During his final State of the Union address, President Obama acknowledged that many Americans feel anxious about the future of the country—a sentiment frequently expressed by many of the 2016 Republican candidates—but insisted that the state of our union is strong and improving.
Using findings from the 2015 American Values Survey, we take a look at what Americans think about the state of the country in comparison to the way things were in the 1950s. Or at least how things were perceived to be.
A majority (53 percent) of Americans say American culture and way of life has mostly changed for the worse since the 1950s, while less than half (46 percent) say it has mostly changed for the better. There are stark partisan divides in how Americans view changes since the ‘50s: roughly two-thirds (67 percent) of Republicans say life has mostly changed for the worse, while most (59 percent) Democrats say American culture and way of life has basically improved over the last 60 years.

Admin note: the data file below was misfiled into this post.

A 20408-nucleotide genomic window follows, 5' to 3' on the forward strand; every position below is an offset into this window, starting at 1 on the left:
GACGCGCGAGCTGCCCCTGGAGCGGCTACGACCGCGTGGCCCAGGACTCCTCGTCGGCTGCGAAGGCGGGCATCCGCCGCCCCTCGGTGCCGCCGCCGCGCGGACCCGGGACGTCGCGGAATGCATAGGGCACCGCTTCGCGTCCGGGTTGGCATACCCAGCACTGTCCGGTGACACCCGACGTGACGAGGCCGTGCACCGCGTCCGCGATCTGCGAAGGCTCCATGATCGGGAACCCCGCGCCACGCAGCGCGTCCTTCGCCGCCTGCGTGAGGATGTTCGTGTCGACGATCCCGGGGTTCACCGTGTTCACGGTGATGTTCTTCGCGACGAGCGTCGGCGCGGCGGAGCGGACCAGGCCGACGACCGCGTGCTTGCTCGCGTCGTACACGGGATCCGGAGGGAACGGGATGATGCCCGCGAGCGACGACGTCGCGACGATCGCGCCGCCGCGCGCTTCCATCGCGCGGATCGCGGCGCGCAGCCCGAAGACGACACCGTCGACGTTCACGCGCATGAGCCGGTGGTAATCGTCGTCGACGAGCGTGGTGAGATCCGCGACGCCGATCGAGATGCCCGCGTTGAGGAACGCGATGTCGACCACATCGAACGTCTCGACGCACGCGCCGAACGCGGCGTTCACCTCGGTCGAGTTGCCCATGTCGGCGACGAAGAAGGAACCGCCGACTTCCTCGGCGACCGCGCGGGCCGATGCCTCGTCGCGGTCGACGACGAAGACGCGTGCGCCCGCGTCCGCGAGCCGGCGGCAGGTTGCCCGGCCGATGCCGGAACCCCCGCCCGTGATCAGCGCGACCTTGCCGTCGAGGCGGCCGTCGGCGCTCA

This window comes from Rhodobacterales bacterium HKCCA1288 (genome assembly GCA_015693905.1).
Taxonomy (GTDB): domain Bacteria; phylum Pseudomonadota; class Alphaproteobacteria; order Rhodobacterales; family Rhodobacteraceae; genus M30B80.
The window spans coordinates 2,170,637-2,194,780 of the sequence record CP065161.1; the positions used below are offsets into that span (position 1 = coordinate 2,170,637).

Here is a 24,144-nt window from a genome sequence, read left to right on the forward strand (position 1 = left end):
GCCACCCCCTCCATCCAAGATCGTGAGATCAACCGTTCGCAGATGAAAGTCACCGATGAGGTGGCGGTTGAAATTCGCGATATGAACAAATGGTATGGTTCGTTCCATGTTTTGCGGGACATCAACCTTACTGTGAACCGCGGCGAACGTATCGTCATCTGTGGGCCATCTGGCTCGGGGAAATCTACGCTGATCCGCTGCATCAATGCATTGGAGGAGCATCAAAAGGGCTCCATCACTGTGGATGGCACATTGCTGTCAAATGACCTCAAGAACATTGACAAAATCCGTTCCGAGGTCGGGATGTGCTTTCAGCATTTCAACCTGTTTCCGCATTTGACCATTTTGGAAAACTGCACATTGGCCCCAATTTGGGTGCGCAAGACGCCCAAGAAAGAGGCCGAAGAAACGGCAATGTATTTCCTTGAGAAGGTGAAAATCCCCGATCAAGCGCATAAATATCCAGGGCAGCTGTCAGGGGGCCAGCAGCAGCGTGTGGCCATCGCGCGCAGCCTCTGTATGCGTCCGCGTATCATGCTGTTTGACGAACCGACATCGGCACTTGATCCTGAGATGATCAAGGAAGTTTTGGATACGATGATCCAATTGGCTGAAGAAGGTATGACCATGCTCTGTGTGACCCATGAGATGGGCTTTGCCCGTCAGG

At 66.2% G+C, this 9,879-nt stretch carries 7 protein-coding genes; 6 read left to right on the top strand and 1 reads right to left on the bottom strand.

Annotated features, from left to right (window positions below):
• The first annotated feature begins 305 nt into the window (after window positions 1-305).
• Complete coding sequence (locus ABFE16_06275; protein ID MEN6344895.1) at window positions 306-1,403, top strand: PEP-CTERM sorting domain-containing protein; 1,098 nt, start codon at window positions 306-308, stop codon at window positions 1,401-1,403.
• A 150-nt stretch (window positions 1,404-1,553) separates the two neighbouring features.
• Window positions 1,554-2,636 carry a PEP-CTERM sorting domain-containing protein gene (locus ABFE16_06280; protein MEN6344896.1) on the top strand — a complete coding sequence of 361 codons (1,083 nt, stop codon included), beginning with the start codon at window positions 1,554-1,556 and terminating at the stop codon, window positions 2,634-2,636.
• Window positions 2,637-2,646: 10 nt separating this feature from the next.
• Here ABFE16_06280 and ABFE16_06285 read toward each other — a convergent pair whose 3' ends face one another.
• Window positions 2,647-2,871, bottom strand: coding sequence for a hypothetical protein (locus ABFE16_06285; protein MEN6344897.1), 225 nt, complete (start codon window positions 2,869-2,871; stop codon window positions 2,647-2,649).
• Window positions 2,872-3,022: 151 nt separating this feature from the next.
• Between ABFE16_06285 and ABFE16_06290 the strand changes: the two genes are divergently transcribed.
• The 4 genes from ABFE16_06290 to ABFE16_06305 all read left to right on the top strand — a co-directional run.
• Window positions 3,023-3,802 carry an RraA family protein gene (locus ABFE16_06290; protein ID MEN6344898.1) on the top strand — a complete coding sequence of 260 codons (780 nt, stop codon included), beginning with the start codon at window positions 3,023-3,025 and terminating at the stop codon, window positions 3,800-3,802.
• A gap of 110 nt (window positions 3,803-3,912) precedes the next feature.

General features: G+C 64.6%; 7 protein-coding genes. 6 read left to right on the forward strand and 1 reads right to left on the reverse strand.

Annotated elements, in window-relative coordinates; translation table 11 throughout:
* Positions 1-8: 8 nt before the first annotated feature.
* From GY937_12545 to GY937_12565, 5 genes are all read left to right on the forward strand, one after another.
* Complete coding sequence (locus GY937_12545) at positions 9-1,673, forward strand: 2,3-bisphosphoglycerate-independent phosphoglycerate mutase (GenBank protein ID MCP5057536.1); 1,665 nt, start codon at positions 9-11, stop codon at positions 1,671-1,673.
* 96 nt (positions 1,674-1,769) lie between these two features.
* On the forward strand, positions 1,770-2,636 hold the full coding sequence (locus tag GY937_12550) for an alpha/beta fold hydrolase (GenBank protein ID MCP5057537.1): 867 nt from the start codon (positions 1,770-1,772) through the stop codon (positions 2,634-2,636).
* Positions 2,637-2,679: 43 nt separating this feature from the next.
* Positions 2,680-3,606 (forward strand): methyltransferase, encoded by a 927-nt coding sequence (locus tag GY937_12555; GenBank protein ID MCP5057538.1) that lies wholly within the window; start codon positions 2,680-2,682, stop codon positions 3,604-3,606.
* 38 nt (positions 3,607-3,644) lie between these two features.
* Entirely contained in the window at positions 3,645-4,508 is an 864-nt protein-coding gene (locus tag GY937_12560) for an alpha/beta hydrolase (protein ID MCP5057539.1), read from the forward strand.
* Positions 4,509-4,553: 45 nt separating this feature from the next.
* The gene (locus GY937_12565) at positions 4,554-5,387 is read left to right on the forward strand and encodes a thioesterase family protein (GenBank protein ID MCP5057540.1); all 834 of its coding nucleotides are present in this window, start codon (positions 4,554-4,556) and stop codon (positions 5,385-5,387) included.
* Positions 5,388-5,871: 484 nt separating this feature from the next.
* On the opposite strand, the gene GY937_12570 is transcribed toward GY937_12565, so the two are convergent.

Attitudes also vary substantially among Americans of different religious backgrounds. More than seven in ten (72 percent) white evangelical Protestants and a majority of white mainline Protestants (58 percent) and white Catholics (58 percent) say American culture has declined since the 1950s, while a majority of religiously unaffiliated Americans (63 percent), Hispanic Catholics (59 percent), black Protestants (55 percent), and members of other non-Christian religions (54 percent) agree that American culture has improved since the 1950s.
For more, read “Anxiety, Nostalgia, and Mistrust: Findings from the 2015 American Values Survey.”